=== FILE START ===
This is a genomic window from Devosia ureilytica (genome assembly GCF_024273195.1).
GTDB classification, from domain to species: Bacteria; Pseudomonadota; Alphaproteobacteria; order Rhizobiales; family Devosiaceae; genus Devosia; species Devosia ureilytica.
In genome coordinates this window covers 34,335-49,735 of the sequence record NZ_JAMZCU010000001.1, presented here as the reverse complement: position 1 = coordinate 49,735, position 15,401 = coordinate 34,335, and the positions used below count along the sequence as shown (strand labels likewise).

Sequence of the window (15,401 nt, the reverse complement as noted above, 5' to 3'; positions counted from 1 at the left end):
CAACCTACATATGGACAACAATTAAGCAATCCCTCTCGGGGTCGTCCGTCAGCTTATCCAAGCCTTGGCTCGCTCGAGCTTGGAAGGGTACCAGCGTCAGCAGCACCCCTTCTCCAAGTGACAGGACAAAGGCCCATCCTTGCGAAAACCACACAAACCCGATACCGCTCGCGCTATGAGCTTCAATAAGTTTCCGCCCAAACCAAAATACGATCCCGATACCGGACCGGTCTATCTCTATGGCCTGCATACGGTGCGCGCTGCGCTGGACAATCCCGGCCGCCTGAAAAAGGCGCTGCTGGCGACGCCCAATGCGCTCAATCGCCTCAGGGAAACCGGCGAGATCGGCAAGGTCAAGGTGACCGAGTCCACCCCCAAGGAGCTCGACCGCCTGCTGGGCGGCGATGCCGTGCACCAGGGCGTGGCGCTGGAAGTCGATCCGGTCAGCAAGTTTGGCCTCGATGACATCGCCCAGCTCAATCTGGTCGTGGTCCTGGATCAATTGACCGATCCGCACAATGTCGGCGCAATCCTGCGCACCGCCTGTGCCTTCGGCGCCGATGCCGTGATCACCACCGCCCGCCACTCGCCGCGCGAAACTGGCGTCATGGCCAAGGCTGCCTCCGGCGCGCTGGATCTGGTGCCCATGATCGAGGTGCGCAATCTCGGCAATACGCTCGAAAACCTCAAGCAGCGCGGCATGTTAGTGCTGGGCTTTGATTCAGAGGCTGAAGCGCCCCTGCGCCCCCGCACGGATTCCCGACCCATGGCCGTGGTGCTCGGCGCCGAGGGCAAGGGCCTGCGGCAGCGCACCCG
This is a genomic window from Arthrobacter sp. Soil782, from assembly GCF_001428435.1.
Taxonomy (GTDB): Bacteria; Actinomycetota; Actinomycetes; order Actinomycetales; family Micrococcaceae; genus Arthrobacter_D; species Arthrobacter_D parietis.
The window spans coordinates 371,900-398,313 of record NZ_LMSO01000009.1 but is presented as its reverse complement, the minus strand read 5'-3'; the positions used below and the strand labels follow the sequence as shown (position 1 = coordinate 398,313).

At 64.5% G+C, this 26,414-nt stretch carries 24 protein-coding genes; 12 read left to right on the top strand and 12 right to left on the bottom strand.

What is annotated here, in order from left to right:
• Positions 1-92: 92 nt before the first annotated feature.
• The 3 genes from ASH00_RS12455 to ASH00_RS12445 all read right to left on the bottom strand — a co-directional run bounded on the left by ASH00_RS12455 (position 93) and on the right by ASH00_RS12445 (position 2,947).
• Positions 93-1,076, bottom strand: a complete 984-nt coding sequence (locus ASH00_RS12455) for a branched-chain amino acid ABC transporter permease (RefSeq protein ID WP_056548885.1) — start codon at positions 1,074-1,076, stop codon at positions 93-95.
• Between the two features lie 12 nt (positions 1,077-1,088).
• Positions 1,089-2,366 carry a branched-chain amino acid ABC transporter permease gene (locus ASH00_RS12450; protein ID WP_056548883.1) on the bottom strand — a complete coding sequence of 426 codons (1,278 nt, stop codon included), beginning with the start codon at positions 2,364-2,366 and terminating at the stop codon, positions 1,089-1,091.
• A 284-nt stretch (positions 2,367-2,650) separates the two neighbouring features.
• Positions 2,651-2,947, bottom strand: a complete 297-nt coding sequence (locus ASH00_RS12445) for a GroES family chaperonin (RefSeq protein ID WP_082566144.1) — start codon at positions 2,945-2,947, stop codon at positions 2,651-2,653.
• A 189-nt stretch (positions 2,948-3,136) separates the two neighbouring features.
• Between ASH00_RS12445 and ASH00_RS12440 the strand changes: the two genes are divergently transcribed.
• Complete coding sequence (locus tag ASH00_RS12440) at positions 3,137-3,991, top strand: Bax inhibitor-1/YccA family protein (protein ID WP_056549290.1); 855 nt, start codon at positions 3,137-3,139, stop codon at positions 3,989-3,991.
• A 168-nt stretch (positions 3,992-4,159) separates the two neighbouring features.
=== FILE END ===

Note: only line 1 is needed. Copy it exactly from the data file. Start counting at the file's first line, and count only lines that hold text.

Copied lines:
This is a genomic window from Devosia ureilytica (genome assembly GCF_024273195.1).